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Covid inquiry to assess NHS’ preparedness during pandemic response


By Jess Hacker
15 March 2022

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The Government will assess the health sector’s preparedness and resilience as part of its its forthcoming public inquiry into the Covid-19 pandemic.

According to its draft terms of reference, the inquiry will examine the impact of the pandemic alongside both the state’s and health sector’s Covid responses.

Chaired by Baroness Hallett, it will look to determine how prepared the health sector was at the pandemic’s onset, its initial capacity and its ability to boost that capacity.

It will also aim to produce a ‘factual narrative’ on aspects of the UK’s response, including on the procurement and distribution of PPE and ventilators, and the delivery of Covid vaccines and therapies.

The findings will be used to inform full and interim reports detailing the UK’s preparations for future pandemics.

Responding to the draft terms, Matthew Taylor, chief executive of the NHS Confederation, said: ‘We need to ask searching questions as to why the NHS was allowed to enter the pandemic carrying 100,000 staff vacancies, rundown buildings, a lack of personal protective equipment and limited diagnostic testing capacity compared with other countries.’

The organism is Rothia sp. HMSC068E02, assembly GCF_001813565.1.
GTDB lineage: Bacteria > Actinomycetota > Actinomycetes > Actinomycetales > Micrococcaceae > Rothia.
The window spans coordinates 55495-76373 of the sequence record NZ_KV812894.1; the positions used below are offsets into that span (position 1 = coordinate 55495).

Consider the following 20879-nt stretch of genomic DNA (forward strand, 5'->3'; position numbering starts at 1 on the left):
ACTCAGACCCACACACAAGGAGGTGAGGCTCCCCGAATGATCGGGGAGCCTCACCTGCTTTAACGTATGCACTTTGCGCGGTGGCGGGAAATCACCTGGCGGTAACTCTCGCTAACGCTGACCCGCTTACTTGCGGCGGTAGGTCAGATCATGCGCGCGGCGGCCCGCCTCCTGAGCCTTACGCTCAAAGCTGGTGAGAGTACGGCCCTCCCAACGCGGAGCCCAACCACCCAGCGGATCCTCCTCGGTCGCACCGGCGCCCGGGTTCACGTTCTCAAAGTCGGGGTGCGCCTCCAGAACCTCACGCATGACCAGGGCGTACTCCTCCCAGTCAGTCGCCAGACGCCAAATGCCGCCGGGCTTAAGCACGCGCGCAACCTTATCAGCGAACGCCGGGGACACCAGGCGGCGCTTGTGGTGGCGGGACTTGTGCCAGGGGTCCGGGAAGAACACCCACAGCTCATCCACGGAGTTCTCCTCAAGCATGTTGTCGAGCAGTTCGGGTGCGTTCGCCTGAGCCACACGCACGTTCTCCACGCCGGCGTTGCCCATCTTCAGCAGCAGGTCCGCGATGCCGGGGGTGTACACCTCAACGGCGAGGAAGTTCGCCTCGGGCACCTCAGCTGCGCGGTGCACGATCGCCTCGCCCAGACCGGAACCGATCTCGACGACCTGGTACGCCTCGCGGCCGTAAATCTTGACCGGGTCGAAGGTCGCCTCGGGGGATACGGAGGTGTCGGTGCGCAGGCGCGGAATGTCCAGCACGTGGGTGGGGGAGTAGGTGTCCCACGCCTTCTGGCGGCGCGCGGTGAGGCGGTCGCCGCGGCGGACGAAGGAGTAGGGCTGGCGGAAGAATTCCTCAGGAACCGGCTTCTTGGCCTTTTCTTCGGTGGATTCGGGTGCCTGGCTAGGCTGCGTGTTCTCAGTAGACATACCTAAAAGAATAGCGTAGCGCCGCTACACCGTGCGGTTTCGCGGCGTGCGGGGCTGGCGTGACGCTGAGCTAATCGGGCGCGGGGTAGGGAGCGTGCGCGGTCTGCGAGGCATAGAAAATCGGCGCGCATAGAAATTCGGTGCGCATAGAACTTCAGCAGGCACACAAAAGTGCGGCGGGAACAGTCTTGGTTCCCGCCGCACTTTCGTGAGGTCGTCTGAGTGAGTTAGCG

However, he urged for the inquiry to take ‘an initial fact-finding phase’ to deliver ‘quick’ lessons, given the potential longevity of the process. It is set to begin in the first half of 2022 and is expected to last several years.

‘NHS leaders are eager to learn from the experiences of the pandemic so they can make changes now and we also need a public health and social care system equipped to deal with potential new variants and future pandemics,’ he said.

Meanwhile, Chris Hopson, chief executive of NHS Providers, said: ‘We know that while there is much the NHS did well during the pandemic, it is right that the inquiry looks at areas where there were major challenges such as infection prevention and control, access to PPE, testing and robust epidemiological modelling.’

NHS Providers welcomed the focus on the health sector’s initial capacity, and resilience ahead of the pandemic.

The final terms of reference will be published subject to public consultation.

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